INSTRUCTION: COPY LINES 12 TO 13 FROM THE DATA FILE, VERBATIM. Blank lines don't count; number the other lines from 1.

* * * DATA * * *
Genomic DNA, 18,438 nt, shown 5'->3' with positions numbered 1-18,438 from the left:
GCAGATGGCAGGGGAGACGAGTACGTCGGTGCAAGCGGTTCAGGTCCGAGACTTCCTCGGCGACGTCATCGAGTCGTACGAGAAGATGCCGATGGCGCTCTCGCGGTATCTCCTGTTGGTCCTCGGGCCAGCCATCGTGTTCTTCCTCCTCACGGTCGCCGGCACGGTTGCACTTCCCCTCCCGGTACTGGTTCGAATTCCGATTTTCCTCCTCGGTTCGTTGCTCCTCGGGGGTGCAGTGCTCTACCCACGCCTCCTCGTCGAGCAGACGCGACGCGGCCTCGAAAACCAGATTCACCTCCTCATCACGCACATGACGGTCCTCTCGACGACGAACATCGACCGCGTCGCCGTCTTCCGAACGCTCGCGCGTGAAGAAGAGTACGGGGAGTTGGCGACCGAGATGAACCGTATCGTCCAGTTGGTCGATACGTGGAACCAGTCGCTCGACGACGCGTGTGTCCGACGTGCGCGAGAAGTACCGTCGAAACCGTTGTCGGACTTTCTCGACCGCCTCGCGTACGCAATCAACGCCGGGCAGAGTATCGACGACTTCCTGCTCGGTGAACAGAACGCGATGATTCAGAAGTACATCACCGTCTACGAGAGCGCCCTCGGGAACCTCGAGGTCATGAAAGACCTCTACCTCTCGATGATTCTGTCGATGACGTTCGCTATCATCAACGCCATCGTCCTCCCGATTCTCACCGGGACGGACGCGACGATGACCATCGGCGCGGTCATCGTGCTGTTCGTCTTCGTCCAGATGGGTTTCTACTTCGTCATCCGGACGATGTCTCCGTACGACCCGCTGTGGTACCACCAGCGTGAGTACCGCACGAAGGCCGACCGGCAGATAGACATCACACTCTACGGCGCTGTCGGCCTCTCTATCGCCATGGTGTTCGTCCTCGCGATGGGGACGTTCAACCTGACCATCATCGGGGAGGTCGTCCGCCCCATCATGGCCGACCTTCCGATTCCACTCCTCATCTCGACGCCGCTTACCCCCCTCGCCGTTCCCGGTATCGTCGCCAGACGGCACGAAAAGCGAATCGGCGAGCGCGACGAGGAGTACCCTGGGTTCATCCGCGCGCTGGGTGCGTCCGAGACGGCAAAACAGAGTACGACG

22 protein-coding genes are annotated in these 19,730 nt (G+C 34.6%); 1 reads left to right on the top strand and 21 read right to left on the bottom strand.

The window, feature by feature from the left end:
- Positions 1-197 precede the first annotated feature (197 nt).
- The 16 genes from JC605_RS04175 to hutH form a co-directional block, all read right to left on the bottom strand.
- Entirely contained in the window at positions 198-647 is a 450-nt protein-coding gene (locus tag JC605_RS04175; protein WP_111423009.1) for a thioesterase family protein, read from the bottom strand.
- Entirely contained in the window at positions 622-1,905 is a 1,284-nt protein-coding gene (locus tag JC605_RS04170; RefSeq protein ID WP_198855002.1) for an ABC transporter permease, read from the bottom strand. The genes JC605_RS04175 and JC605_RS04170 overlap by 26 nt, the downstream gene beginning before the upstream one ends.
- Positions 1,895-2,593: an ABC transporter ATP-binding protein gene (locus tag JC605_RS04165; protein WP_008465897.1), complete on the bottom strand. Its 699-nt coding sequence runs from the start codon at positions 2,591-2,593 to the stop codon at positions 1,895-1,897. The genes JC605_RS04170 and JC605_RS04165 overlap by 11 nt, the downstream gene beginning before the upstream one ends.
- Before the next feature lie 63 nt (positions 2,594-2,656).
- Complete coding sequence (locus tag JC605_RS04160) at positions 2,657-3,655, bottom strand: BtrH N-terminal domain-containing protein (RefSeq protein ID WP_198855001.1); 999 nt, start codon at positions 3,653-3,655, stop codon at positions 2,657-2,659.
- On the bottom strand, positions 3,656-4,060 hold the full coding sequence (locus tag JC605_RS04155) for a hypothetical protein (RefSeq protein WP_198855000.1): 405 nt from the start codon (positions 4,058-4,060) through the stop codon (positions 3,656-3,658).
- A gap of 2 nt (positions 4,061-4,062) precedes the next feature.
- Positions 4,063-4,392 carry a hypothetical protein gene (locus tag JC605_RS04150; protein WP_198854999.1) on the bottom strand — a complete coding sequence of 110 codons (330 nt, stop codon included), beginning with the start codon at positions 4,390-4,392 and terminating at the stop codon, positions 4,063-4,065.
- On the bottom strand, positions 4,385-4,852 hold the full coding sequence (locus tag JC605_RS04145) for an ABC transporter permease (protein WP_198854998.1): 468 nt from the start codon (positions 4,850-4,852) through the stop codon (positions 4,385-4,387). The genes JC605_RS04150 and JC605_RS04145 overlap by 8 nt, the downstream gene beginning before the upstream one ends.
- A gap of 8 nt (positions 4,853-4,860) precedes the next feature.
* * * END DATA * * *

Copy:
- On the bottom strand, positions 3,656-4,060 hold the full coding sequence (locus tag JC605_RS04155) for a hypothetical protein (RefSeq protein WP_198855000.1): 405 nt from the start codon (positions 4,058-4,060) through the stop codon (positions 3,656-3,658).
- A gap of 2 nt (positions 4,061-4,062) precedes the next feature.